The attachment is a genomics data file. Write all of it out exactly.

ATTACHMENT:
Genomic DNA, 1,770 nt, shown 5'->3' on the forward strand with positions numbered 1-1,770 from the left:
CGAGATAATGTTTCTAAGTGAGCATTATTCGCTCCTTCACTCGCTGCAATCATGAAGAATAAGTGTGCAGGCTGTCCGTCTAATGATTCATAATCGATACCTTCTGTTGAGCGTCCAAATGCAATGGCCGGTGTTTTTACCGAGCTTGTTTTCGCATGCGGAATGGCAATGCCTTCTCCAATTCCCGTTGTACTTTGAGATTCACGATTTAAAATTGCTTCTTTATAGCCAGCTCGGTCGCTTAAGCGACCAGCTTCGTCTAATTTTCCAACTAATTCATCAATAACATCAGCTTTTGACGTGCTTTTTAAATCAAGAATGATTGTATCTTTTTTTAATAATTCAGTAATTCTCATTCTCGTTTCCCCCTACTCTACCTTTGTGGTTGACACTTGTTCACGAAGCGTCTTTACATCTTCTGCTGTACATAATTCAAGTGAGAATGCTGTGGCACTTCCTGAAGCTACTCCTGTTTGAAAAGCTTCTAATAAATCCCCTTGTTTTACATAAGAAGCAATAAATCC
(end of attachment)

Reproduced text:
Genomic DNA, 1,770 nt, shown 5'->3' on the forward strand with positions numbered 1-1,770 from the left:
CGAGATAATGTTTCTAAGTGAGCATTATTCGCTCCTTCACTCGCTGCAATCATGAAGAATAAGTGTGCAGGCTGTCCGTCTAATGATTCATAATCGATACCTTCTGTTGAGCGTCCAAATGCAATGGCCGGTGTTTTTACCGAGCTTGTTTTCGCATGCGGAATGGCAATGCCTTCTCCAATTCCCGTTGTACTTTGAGATTCACGATTTAAAATTGCTTCTTTATAGCCAGCTCGGTCGCTTAAGCGACCAGCTTCGTCTAATTTTCCAACTAATTCATCAATAACATCAGCTTTTGACGTGCTTTTTAAATCAAGAATGATTGTATCTTTTTTTAATAATTCAGTAATTCTCATTCTCGTTTCCCCCTACTCTACCTTTGTGGTTGACACTTGTTCACGAAGCGTCTTTACATCTTCTGCTGTACATAATTCAAGTGAGAATGCTGTGGCACTTCCTGAAGCTACTCCTGTTTGAAAAGCTTCTAATAAATCCCCTTGTTTTACATAAGAAGCAATAAATCC